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An important part in ionosphere-magnetosphere coupling is the formation of upward ion flows from the ionosphere, as it provides a significant source of magnetospheric plasma. First direct observations of outflowing H+ and O+ beams were by Shelley et al. (1976). The primary region of the outflow is not know, but polar cap (see polar wind), dayside cusp/cleft region (e.g., Lockwood et al., 1985a,b; Thelin et al., 1990; Pollock et al., 1990), auroral oval, and even mid-latitudes (Yeh and Foster, 1990) contribute. In addition to the ions mentioned above, also He+ and O++ have been observed. See also the review by Hultqvist (1991).

Several mechanisms can lead to upward flow of ions. Below altitudes of few hundred kilometers, frictional heating caused by strong perpendicular electric fields form isotropically heated ion distributions. This leads to an increased parallel pressure gradient, and ions flow upward to attain a new equilibrium scale height. Perpendicular ion heating (or transverse ion acceleration, TIA) leads, with the help of magnetic mirror force, to the so-called ion conics, where the ion pitch angle distribution is peaked at oblique pitch angles. When field-aligned acceleration is added, elevated conics or field-aligned ion beams can be produced. Conical distributions occur throughout the auroral zone, while the field-aligned beams are more confined to upward current regions (Cattell et al., 1978).



Frictional (isotropic) heating

Thermal plasma outflow; at low altitudes (requires collisions) and low energies

Lower hybrid waves (LH)

Chang and Coppi, 1981

Electrostatic ion cyclotron waves (EIC)

Kindel and Kennel, 1971; Lysak et al., 1980

Electromagnetic ion cyclotron waves (EMIC)

Chang et al., 1986; Temerin and Roth, 1986)

Non-resonant electric field fluctuations

Lundin and Hultqvist, 1989; Lundin et al., 1990; Ball et al., 1991

Velocity-shear effects

Ganguli et al., 1994

The average ion temperature in the lower ionosphere is about 0.1 eV. Isotropically heated ions are only few times hotter, while perpendicular ion heating can produce energies in the hundreds of eV range.

Isotropic heating

Norqvist et al. (1998) showed that at altitudes between 1000 and 1600 km the isotropic O+ energization dominates at low (< 0.4 eV) energies. Ground-based radar measurements by Wahlund et al. (1992) showed outflow events relating to strong perpendicular electric fields, frictional ion heating, lifted F-region and low electron densities below 300 km, indicating a small amount of auroral precipitation. This could be explained by strong pressure gradients produced by increased ion temperature, and consequent pushing of ions upward (thermal plasma outflow). It is possible that these outflow events are bulk plasma outflows with both electrons and ions moving upward.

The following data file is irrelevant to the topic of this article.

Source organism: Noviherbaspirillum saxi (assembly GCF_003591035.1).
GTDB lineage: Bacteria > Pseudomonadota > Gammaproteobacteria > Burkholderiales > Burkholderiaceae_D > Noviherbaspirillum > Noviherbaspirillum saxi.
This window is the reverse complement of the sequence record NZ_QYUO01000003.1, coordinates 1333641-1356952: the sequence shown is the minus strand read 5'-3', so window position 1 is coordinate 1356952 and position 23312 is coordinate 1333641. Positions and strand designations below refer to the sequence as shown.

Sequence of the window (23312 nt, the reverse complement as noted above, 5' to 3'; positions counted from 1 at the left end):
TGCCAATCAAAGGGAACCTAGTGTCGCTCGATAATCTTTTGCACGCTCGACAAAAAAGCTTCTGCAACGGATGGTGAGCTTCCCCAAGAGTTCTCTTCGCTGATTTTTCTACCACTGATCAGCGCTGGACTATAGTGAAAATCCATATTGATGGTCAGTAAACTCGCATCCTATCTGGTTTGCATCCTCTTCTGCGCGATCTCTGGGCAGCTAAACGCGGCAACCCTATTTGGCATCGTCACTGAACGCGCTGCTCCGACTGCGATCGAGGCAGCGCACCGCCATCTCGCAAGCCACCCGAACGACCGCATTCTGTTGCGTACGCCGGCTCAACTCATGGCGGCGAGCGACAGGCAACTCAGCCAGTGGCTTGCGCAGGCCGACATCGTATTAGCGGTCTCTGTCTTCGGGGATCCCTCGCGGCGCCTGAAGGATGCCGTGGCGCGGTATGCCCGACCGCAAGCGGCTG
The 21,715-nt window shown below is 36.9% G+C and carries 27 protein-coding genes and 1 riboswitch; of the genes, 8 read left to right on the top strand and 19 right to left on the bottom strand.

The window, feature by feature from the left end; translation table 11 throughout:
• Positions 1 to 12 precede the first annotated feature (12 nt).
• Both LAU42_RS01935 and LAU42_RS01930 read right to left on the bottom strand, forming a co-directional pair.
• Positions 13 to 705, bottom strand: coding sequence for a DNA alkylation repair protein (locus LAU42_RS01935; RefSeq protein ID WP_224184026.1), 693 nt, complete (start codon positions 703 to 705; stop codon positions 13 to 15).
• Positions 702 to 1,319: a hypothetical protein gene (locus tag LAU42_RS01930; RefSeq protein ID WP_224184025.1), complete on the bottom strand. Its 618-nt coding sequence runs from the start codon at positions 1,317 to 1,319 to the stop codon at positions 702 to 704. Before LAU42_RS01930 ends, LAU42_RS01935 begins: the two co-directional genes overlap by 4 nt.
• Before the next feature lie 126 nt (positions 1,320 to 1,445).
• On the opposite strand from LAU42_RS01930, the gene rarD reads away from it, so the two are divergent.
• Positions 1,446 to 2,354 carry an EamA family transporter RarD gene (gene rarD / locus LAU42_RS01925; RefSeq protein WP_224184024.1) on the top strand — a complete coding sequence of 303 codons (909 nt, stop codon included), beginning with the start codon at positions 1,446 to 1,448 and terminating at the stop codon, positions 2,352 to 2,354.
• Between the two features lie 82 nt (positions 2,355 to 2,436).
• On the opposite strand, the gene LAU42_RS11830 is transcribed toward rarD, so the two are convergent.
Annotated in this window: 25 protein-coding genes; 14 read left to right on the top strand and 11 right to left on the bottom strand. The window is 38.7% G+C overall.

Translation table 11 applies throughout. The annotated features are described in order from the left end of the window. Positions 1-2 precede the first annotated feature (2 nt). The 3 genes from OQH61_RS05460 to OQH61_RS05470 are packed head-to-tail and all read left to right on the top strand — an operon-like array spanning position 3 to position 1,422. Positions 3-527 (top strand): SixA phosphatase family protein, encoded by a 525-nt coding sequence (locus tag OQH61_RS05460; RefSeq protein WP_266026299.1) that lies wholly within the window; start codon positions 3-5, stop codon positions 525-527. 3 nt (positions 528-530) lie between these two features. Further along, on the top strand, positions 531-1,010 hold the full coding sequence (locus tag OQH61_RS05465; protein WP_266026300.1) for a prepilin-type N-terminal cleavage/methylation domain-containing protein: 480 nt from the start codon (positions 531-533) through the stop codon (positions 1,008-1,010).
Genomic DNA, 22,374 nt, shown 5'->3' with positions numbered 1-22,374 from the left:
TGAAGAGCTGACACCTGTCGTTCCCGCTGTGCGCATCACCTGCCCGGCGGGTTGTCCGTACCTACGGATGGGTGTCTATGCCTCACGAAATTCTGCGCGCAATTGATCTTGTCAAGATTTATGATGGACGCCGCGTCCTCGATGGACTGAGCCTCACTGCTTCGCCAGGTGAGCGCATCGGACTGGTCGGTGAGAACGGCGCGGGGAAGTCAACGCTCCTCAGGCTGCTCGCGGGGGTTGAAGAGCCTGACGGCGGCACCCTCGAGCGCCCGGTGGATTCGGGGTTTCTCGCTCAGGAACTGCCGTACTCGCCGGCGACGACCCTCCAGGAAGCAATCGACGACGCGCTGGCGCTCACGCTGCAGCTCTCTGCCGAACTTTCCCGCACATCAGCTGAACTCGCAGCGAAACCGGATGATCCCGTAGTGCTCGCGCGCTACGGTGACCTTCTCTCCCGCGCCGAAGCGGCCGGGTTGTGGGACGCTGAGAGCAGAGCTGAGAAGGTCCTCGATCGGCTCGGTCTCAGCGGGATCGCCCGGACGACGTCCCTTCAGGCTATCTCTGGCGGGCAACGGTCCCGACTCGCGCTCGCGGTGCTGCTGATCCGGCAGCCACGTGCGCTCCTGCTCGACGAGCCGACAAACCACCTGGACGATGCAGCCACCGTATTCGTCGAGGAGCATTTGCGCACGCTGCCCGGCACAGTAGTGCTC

Resonant transverse ion heating

Conics were first observed by Sharp et al. (1977). They relate to transverse ion heating events, typically attributed to variety of different resonant waves, like electrostatic ion cyclotron (EIC) or lower hybrid (LH) waves.

It has been show theoretically that EIC waves become unstable to field-aligned currents strengths which are observed in the auroral zone especially relating to auroral arcs (Kindel and Kennel, 1971). Accordingly, they are often observed as low-altitude satellites are crossing electrostatic shock regions, i.e., field lines with parallel electric fields (Kintner et al., 1978). When such instabilities are triggered the ions will be heated to high transverse velocities (e.g., Lysak et al., 1980; Brown et al., 1991). This may result to field-aligned ion outflows via parallel velocity conversion by magnetic mirror force. Typical altitude for these phenomena is about 1 Re, which is also the most unstable region for current-driven instabilities (Lysak and Hudson, 1979).

Lower hybrid waves are found throughout the auroral zone (Mozer et al., 1979). The source of these waves can be, e.g., a linear mode coupling mechanism as electromagnetic (VLF range) auroral hiss scatters from magnetic-field-aligned irregularities in the background mean plasma density (Bell et. al., 1991; similarly, strong VLF/ELF transmitters can be used to heat the magnetospheric ions).

Andre et al. (1998) have related most of the ion heating events observed by Freja satellite to broadband low-frequency electric wave fields covering the important oxygen gyrofrequency.

It seems quite likely that field aligned potential drops play some role in creating elevated conics. However, it has also been shown that elevated conics can be formed without such help by the velocity filter effect (Horwitz, 1986) and the effect of large heating region (Temerin, 1986).

Non-resonant electric field fluctuations

Also stochastic, slow electric field fluctuations of large amplitudes can produce conics (e.g., Lundin and Hultqvist, 1989; Lundin et al., 1990; Ball et al., 1991). The fluctuating field may also have a component along the magnetic field.

Radar observations

Radar observations can be difficult to correlate with satellite measurements, and here we will mention separately the work by Wahlund et al. (1992), who reported on auroral arc related events that showed enhanced electron temperature and field-aligned currents with the bulk ion population moving upward and the bulk electron population moving downward. Authors argued that they may be due to enhanced field-aligned electric fields caused by anomalous resistivity due to low-frequency plasma turbulence (e.g., ion acoustic turbulence). It is to be noted that all arcs are not accompanied by ion outflows, and this may be related to the strength of the filed-aligned current.


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